Gender-segregated science classrooms.
Lynda B.M. Ellis
lynda at simvax.labmed.umn.edu
Tue May 30 17:07:27 EST 1995
Since this thread started with a question about science
education at the high school level, I will contribute my
understanding of an "experiment" at that level at the
University of Minnesota. The disclaimer is that what I say
is what I remember of an article or talk read or given a while
ago, but if anyone wants more complete information, I volunteer
to try to find it out.
The Mathematics Department at the University of Minnesota has
offered a year-long advanced math course for high ability high
school students for a number of years. Students enroll in the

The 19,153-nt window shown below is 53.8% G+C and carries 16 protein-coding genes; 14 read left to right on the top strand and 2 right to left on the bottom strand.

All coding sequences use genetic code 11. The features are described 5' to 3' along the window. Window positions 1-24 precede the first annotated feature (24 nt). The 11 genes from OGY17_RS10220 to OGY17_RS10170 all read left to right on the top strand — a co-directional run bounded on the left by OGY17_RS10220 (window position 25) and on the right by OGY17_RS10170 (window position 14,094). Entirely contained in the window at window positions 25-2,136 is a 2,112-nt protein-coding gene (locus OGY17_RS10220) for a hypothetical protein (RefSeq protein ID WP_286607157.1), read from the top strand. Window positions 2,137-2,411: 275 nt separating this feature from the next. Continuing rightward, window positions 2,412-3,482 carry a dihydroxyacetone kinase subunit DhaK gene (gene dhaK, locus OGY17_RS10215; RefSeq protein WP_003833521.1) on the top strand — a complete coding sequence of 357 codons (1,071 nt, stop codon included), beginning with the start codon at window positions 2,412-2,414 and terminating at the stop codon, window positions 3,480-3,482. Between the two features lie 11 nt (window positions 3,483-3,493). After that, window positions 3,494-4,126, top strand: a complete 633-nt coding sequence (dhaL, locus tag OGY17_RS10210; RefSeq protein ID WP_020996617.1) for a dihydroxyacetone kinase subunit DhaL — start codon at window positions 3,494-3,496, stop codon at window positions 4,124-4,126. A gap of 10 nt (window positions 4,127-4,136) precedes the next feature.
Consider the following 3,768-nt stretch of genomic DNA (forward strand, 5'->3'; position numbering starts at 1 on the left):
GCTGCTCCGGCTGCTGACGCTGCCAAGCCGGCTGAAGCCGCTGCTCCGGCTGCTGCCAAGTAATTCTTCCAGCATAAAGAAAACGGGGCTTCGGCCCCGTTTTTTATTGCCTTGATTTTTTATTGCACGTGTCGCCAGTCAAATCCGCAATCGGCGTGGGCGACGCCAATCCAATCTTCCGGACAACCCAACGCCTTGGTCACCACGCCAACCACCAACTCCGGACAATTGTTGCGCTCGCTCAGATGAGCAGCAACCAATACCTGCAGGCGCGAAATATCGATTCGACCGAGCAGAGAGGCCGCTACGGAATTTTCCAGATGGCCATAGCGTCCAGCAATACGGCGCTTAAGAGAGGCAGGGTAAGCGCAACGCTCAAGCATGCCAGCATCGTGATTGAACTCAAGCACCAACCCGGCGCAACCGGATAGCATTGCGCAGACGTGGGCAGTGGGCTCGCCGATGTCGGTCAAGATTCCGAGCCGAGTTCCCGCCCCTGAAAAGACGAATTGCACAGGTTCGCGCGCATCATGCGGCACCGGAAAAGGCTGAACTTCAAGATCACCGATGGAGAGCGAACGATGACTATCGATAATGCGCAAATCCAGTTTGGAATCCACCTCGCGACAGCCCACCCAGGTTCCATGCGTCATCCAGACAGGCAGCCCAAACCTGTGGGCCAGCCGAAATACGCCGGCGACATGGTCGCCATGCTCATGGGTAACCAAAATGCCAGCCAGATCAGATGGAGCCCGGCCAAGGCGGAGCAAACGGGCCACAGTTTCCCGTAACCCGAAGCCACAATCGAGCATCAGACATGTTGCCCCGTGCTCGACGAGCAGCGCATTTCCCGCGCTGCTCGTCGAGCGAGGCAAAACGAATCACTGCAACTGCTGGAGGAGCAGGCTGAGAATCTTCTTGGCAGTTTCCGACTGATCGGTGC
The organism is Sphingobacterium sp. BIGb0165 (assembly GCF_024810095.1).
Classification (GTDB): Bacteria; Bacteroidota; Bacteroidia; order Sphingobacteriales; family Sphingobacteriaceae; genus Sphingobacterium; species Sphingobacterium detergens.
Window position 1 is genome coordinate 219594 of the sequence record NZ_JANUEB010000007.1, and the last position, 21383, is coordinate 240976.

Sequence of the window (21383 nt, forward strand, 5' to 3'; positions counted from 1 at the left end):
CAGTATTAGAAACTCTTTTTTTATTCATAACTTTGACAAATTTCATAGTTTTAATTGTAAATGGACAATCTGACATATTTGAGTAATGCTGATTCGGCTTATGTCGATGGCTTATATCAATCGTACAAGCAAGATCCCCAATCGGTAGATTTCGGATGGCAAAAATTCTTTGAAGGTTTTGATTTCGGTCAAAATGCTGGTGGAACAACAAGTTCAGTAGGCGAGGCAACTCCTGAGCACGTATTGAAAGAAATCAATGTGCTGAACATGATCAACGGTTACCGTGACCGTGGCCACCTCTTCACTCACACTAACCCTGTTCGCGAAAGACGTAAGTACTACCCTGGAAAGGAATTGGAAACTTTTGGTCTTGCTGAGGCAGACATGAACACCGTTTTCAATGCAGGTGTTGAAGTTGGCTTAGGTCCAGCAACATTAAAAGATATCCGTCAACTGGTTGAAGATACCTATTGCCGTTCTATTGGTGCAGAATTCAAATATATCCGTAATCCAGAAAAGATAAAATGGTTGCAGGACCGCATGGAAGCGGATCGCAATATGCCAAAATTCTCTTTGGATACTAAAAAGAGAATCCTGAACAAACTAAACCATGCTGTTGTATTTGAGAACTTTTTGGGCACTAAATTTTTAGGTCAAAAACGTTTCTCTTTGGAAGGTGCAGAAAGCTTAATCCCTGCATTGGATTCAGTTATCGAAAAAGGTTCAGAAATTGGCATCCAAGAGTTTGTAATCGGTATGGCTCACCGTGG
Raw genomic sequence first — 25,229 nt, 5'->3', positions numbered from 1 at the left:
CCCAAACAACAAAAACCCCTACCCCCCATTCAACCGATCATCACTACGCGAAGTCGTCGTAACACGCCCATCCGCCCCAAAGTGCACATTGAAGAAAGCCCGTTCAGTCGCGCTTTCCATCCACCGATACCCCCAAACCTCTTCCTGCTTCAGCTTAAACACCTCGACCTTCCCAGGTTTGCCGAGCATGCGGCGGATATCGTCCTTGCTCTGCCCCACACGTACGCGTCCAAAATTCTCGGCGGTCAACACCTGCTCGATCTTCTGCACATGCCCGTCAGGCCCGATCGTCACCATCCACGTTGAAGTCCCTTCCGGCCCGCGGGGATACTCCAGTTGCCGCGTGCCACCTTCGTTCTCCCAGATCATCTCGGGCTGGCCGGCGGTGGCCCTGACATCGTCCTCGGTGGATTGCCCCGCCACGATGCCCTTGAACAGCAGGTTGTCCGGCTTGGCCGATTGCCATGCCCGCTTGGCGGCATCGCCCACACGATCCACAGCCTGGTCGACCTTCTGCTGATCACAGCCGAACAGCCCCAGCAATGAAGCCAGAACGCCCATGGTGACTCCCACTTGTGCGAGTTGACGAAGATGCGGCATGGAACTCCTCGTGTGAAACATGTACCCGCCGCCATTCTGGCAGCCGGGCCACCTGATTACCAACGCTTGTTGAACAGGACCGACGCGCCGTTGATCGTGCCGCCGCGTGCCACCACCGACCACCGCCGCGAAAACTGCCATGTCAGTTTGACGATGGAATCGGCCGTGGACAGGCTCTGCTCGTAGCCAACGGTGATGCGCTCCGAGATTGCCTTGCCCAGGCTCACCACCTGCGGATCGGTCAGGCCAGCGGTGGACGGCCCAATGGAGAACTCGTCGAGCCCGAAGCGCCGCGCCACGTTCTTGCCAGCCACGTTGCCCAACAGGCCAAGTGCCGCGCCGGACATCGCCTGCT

course based on scores on a University test. They noted with
concern that few girls even took the test, and there was a very
low (significantly lower than the boys) retention rate for girls.
The "experiment" was to offer two sections of this course.
One section was all male, one section was 50% male, 50% female.
Both sections were supposed to be taught exactly the same.
Over time, the number of girls taking the test increased, and
the retention rate of the girls also increased. Eventually
they were able to go back to one section, approximately half
- Lynda Ellis (lynda at simvax.labmed.umn.edu)
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